Friday, 5 August 2016

Lower your debt and boost your monthly cash flow!

Lower your debt, boost your monthly cash flow, and be mortgage-free quicker.

If you're carrying high-interest credit card debt that has caused your cash flow to slow to a trickle, you owe it to your financial future to have a conversation about how you can roll that debt into your mortgage so you can save - sometimes thousands in interest - and start building wealth. Worried about penalties? Don't think it can make much difference? Think again. Using today's historically low mortgage rates, you have a golden opportunity to give yourself a tremendous financial boost. By using your home equity to consolidate your debt, you can improve monthly cash flow, have one easy payment, and be mortgage-free quicker.
Look at this example from a recent client (mortgage, car loan and credit cards totaled $225,000; we rolled that debt into a new $233,000 mortgage, which included a fee to break the existing mortgage):
  Monthly Payments
 Total DebtCurrentNew
Mortgage$175,000$ 969$1,163
Car Loan$ 25,000$ 495$ 0
All Credit Cards$ 25,000$ 655$ 0
Total $2,119$1,163

That's $956 LESS each month!
Make this the start of a new financial life. We'd love to help you crunch some numbers to see what kind of life you could be living! Talk to us about scheduling a free, no-obligation review of your situation. We guarantee you'll be glad you did.
+4.5% current mortgage, 3.5% new mortgage. Credit cards 19.5% and car loan 7%, both 5 yr am. Subject to change. OAC. For illustration purposes only.

Friday, 15 January 2016

Understand the full cost of buying a home

Understand the full cost of buying a home

When you’re looking to buy a home, it’s easy to forget that the purchase price is just one of many costs associated with ownership. These costs can add up and take an unexpected chunk out of your budget. So it’s important to understand the full cost of buying a property.
Pre-closing costs
Home inspection
Getting a home inspection is a smart decision, because a qualified home inspector can identify underlying problems with a home’s major systems, like heating and electrical. To find a qualified home inspector speak to your real estate professional or check the websites of various home inspector associations.
Appraisal and/or survey
Your lender (e.g., a bank) may require an appraisal or survey of the property you want to buy before they agree to provide financing. This is to double check that the value of the home or property matches its sales price.
Closing Costs
Land transfer tax
In Ontario, a land transfer tax of up to 2 per cent of the purchase price applies. In Toronto, an additional tax applies, also up to 2 per cent. First-time homebuyers are eligible for a refund of the tax. Talk to your real estate professional about your eligibility.
Mortgage insurance
If the down payment on your home is less than 20 per cent of its sales price, you will be required to buy mortgage insurance. Rates depend on how much you are borrowing. For more information, visit
Legal fees
There are a number of legal documents and contracts involved in the purchase of a home. Your lawyer will do a title search on the home to ensure the seller can actually sell the property and that there are no liens against it. They will also register the deed and mortgage for you. Find an Ontario lawyer by visiting the Law Society of Upper Canada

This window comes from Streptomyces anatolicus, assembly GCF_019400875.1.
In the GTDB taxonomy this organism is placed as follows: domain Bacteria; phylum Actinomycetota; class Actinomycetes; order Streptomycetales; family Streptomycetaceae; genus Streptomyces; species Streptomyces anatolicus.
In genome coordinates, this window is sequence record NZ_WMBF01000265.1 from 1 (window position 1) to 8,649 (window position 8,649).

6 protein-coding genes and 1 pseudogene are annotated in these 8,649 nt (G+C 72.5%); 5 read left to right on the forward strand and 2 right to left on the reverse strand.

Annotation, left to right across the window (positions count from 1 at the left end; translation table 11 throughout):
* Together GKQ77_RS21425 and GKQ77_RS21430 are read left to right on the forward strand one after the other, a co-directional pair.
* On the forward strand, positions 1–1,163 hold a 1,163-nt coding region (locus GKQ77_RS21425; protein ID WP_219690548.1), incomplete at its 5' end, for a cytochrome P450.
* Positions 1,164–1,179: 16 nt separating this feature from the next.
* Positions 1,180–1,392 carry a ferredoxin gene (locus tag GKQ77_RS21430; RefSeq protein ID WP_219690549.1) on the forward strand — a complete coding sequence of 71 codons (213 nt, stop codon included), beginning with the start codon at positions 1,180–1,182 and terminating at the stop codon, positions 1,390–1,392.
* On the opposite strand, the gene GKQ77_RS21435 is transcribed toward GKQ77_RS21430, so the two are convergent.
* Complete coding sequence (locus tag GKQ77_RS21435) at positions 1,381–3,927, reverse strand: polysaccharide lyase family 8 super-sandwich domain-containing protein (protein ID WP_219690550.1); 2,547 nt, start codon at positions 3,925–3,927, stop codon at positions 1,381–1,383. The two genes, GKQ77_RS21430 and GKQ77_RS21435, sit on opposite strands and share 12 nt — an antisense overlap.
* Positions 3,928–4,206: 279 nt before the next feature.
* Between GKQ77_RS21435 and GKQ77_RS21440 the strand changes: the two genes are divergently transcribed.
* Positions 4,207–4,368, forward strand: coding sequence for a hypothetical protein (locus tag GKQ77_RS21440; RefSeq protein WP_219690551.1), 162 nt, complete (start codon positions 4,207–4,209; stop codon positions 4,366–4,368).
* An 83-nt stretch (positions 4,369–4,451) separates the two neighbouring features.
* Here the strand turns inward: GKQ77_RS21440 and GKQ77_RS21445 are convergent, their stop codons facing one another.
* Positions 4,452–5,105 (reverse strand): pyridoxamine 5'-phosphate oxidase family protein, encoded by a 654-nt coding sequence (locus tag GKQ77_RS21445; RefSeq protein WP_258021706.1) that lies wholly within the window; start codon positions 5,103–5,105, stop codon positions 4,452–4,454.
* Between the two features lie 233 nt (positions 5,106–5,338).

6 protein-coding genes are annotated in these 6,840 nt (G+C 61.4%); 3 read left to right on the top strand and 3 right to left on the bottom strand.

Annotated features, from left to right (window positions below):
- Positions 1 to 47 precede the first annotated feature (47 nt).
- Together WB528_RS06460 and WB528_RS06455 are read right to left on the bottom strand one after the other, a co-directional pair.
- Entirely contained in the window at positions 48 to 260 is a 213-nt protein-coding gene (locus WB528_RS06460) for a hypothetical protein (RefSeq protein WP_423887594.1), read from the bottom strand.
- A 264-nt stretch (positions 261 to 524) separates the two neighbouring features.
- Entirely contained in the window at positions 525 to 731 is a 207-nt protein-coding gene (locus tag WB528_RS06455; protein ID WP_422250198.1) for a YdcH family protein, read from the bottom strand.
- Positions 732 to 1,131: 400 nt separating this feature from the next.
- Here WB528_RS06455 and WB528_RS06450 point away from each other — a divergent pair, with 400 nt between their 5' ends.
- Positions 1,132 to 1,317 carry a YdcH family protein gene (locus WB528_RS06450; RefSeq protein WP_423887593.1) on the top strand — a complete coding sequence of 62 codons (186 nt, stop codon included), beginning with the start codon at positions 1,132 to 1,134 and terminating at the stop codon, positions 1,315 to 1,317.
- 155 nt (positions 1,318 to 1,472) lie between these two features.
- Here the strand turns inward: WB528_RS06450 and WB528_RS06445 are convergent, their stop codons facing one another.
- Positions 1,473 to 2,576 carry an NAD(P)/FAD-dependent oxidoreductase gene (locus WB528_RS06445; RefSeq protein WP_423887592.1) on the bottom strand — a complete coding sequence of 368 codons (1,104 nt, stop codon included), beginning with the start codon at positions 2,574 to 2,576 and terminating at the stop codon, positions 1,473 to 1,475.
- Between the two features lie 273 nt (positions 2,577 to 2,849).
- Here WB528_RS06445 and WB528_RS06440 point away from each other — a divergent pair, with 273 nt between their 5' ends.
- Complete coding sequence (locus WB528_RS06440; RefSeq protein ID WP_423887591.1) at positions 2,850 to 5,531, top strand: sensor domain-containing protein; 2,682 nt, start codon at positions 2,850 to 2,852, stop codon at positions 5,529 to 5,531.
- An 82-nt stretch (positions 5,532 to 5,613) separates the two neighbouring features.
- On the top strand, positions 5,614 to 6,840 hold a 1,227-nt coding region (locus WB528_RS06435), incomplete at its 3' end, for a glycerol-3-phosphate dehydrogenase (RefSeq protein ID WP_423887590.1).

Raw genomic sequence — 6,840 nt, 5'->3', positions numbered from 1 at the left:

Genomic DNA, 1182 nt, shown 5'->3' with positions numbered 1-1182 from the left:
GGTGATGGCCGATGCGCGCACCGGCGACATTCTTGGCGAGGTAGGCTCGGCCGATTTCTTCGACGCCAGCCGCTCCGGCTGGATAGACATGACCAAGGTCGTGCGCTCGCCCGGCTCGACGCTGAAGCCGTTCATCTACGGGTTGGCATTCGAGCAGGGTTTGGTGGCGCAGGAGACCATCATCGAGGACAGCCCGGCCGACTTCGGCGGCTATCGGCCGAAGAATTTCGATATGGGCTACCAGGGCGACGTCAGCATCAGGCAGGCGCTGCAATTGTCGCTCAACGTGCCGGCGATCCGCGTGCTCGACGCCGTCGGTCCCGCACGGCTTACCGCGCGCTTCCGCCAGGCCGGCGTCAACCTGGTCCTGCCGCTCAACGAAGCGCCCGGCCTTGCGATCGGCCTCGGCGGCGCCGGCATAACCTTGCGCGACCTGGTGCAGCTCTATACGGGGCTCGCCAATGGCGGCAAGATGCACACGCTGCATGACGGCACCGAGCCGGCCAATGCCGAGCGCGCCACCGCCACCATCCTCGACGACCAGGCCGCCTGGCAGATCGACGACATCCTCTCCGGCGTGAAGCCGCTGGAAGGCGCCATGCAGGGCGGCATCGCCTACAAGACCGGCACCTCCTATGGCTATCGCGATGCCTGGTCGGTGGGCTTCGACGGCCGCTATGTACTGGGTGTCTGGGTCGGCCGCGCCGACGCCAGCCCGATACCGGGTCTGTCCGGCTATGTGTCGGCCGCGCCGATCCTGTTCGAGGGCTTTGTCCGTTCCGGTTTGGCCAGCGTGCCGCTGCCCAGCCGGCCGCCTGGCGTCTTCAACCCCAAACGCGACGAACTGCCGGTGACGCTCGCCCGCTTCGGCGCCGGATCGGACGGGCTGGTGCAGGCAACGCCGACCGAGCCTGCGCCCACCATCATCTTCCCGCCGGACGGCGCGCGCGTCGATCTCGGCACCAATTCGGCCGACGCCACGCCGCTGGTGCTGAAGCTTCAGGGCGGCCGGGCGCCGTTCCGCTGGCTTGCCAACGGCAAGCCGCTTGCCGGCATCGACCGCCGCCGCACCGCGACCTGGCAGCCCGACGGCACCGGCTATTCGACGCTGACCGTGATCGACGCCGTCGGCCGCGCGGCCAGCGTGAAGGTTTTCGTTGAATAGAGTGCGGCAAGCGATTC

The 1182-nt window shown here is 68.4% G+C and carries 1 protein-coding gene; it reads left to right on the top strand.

Title insurance
Title insurance protects you against title fraud, errors in public surveys, encroachment issues with neighbours and more. Speak to your lawyer during the closing period for more details.
Adjustments are costs that the seller pre-paid but which you now owe because you’re the one who’s going to be living in the home (e.g., property taxes, maintenance fees, rental fees for hot water heaters). You will need to refund the seller for these.
Home insurance
You must have insurance on your home before lenders will release the funds for the sale to close.
Harmonized Sales Tax (HST)
Newly-constructed homes are subject to HST of 13 per cent, although buyers may be eligible for rebates from both the Ontario and Federal governments. HST does not apply to resale homes.
Tarion new home warranty program
In Ontario, new homes are covered by a warranty program, administered by Tarion. The warranty protects new home buyers against various issues that may emerge, including structural defects in the home. It also offers deposit protection to buyers of new homes. Sometimes the Tarion enrollment fee is included in the purchase price and other times it is due at closing. For more information, visit
After-closing costs
Moving costs
Moving costs vary widely based on how much stuff you have, how far you’ll be moving, and whether you’ll hire a professional mover or rent a truck and move yourself.
Utility and service hook-ups
Some gas, hydro, water and telecommunications companies charge a hook-up fee.
Renovations and repairs
If you want to make major renovations after move-in, it can add significantly to your costs. A home inspection or disclosure from the seller may also identify repairs that are needed.
Appliances, furniture and decorations
Once you’re in your new space, there’s a good chance you’ll want fresh d├ęcor to make it your own.

courtesy of RECO